Just about a month and half ago, on the evening of June 24, I made my way to the entrance of the Loach’s walking trail located on the grounds of Laurentian University to meet up with five local high school students.
As part of the community effort to raise awareness about the value of the LU greenspace, these students had been recruited to monitor the number of people at some of the main access points over a period of one week. The objective: demonstrate the extent to which this greenspace is used by the community.
For the students, this was an opportunity to complete some of the community service hours they are required to do for graduation. I was quite certain that very few people would show up on that grey and misty evening. Well, I was wrong. Over a two-hour period, a total of 53 people of all ages had accessed the greenspace.
Over the course of one week, the students continued to monitor some of the main trailheads daily, in two- to three-hour blocks, for a total of 17 hours. In all, the students counted 874 people. That’s an average of over 51 individuals per hour. Not bad for a week of mostly grey, rainy weather.
On July 3, the final day of monitoring, the sun broke through and, over a 2.5-hour period on that sunny Saturday afternoon, 210 people entered the greenspace, many of whom making their way to the LU beach on the shores of Lake Nepahwin. An average of 84 per hour.
To get a better idea as to who in the city uses the LU greenspace, the students were also tasked with carrying out surveys. Although, as expected, many users of the greenspace live in the South End, the 132 surveys conducted revealed that people from all over Greater Sudbury accessed the greenspace over the course of that week: from downtown to The Donovan to the Flour Mill to Copper Cliff to Minnow Lake to New Sudbury to the Valley, and as far as Capreol. Most people surveyed reported using the greenspace year-round and at least once a week. There were also visitors from Toronto, Barrie and Kitchener Waterloo.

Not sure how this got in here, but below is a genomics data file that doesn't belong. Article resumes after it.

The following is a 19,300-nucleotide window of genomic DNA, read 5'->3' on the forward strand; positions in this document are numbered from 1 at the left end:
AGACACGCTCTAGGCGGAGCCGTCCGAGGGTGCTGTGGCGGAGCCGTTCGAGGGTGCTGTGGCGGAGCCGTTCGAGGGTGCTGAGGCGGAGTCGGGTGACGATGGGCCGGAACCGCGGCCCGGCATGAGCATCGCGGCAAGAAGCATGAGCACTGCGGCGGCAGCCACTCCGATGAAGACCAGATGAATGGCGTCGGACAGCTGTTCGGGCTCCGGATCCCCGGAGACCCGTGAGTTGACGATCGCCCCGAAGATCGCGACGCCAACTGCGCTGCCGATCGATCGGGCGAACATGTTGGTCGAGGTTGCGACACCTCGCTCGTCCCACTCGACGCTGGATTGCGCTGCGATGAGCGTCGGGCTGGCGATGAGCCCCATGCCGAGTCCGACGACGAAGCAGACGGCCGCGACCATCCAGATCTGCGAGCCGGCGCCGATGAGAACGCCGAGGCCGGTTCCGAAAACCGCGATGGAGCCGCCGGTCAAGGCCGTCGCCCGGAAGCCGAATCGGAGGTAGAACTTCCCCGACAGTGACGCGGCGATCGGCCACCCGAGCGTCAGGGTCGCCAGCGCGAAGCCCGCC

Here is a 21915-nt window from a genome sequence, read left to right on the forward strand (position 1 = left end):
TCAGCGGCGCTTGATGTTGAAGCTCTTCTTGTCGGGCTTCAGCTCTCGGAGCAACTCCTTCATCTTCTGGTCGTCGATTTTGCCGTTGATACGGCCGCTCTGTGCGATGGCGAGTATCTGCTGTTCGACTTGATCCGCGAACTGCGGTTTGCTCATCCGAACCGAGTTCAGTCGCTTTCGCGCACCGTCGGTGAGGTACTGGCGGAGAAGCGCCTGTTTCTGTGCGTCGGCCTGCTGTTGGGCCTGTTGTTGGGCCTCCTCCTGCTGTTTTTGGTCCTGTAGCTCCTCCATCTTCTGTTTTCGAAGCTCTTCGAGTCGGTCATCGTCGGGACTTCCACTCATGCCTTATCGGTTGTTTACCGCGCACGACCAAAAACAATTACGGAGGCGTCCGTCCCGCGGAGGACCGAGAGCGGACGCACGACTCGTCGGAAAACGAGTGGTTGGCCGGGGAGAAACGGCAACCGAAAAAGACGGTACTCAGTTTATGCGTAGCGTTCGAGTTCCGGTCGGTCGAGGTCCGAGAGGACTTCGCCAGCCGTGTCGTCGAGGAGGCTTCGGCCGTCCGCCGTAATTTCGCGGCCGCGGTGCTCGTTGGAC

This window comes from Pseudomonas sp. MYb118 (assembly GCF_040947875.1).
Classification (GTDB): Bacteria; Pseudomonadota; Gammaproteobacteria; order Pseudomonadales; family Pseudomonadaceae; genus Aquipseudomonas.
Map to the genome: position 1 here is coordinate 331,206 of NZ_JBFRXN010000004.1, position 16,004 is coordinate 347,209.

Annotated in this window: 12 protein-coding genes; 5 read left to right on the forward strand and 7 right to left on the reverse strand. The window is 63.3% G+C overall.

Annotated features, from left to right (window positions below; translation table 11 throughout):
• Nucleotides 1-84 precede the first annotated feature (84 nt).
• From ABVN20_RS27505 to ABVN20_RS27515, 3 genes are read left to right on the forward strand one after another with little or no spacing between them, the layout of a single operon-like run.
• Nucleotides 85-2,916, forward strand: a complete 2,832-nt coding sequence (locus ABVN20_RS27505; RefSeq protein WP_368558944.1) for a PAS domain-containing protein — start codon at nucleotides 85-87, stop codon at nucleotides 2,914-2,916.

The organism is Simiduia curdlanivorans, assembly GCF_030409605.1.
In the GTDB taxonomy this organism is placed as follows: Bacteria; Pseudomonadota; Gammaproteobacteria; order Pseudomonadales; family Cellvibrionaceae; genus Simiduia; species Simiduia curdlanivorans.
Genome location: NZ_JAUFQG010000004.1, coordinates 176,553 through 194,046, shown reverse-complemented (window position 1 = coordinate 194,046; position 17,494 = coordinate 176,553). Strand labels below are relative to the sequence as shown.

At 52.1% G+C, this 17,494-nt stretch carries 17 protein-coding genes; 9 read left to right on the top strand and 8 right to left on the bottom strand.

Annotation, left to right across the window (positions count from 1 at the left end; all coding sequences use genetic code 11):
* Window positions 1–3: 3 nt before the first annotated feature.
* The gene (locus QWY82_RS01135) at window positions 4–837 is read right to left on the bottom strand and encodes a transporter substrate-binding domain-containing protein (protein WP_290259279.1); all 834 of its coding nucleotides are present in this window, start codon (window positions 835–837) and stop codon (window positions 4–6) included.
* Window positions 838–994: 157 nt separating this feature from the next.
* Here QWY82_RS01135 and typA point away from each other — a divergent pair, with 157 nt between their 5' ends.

The LU greenspace is well used and very much valued by our community. This natural 231-hectare area is home to the Laurentian Beach and many well-loved hiking, biking, ski and snowshoe trails.
Located in the heart of the city, it is easily accessible by bike, public transit and private vehicle. When my kids were members of the Laurentian Nordic Race Team, they would often hop on the city bus to get to their after-school ski practice which, for me, made the often-difficult juggling act of work and family responsibilities much more manageable.
That’s what makes the LU greenspace so wonderful and invaluable: it’s an ‘easy-to-get-to’ place where one can walk, hike, bike, swim or ski. It’s a place to relax, connect with nature, discover wildlife, take in the natural beauty, and recharge the batteries. It’s a place for everyone. And it needs to stay that way.